Saturday, October 8, 2016

#WSW16 Celebrating Women in Sport – Phyllis McLean

Launched in June 2015, Women’s Sport Week featured original and curated content across local and national media, supported by Government and the wider sport industry, as the nation looked ahead to an exciting summer for women’s sport.

Women’s Sport Week was designed and launched to celebrate, raise awareness and increase the profile of women’s sport across the UK. Focusing on media coverage, elite competition, grassroots participation and workforce, the week featured original and shared content across local and national media, supported by Government and the wider sport industry, as the nation looked ahead to an exciting summer for women’s sport.

This year Women’s Sport Week runs from 3rd to 9th October and each day we will be sharing a news story celebrating Scottish Swimming’s Women in Sport. Today we meet diver Phyllis McLean, National Chair for Synchronised Swimming in Scotland.

How did you get involved in synchronised swimming?  

Gosh, I was a competitive swimmer a long while ago now and got fed up pounding up and down the pool but loved the water, so joined the nearest synchronised swimming club – Clydebank Marlins as they were known then!  I didn’t realise when I joined then that I would still be pounding up and down a pool but to music!   After I got married and had three wonderful boys I thought I could give something back to the sport that I enjoyed so much and still do.  So here I am back many years later coaching, organising events and holding the position of Chairperson for Scottish Swimming.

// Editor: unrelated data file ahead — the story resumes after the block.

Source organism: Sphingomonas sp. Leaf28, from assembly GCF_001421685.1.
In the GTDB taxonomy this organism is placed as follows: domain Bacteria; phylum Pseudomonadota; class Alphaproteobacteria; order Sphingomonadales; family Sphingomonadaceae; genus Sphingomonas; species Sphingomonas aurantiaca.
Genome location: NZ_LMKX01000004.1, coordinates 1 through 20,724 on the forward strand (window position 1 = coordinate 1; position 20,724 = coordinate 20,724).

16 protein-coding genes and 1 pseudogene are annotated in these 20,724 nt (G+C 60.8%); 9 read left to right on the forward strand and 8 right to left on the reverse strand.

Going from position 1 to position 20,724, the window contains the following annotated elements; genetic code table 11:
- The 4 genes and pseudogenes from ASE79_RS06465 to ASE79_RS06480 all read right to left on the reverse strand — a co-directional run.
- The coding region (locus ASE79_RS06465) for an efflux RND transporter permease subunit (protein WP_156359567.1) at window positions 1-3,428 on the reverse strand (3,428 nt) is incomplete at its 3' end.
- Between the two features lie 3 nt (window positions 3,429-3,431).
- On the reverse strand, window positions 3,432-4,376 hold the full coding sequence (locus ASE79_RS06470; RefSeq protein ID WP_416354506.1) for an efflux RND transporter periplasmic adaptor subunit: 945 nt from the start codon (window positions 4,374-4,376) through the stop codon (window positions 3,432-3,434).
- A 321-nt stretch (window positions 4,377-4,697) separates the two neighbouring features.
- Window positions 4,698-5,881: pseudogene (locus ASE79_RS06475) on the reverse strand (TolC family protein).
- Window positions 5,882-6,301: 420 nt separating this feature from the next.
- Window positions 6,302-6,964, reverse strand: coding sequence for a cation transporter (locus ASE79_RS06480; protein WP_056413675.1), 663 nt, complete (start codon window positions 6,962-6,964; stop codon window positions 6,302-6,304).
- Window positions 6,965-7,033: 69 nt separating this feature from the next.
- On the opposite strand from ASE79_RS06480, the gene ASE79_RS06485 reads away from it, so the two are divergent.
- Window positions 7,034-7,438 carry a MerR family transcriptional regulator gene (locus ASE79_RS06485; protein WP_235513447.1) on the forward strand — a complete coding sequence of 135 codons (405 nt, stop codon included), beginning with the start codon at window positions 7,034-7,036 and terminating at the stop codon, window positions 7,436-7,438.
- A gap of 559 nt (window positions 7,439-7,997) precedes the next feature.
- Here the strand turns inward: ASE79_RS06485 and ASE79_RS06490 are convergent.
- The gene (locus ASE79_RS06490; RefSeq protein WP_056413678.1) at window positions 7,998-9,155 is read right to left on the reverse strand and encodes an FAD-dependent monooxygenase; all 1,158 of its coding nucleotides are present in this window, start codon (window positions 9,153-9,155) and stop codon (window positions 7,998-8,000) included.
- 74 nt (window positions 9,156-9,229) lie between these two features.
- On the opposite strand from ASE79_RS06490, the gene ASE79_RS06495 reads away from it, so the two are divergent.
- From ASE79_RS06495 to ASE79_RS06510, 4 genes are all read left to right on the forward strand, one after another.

What is your greatest achievement in synchronised swimming and what has made you most proud

I think my personal achievement was being selected for the London 2012 Olympics as a Technical Official.  It was a great honour me and for my family.  However, to help Lauren Smith to achieve Scotland’s first ever synchronised medal for Scotland at the Commonwealth Games in Delhi 2010 was a very proud moment for us in Scottish Synchro.

How important are female sporting role models in encouraging girls to participate? 

I think it is very important to have female role models as in this day of media it is so much easier to see what or where our female sporting heroes are competing or endorsing. 

What stops girls participating in swimming and other aquatic disciplines – Is there anything we can do to overcome these barriers?

I think that women need more sporting role models and I think that the only way that's going to happen is to have more coverage of women's sport on TV and in the media generally.  I guess this also comes down to funding also to gain more exposure.

What transferable skills can girls gain from synchronised swimming, and what are the wider benefits of these? 

Athletes need to be very disciplined, self-motivated and work hard as they do in any sport.  This can also be spread across the swimmers everyday life, whether it be at school or university.  Synchronised swimming is a team sport but can also be an individual sport so it offers the best for athletes to get creative, express themselves and challenge themselves.

Who is your female sporting hero and why?

Nadia Comaneci the gymnast from Romania.  At the age of 14 got the perfect ‘10’ for her bar routine.  I can stillemember thinking ‘WOW’ The first person ever to achieve 10. 

What are your ambitions for the future?  

Right now my ambition is to ensure the smooth running of our Scottish National and Age Group Synchronised Swimming Championships that are being held at the end of the month.  I have the LEN Europeans coming to Edinburgh in 2018 so looking forward to the hard work to create a great event.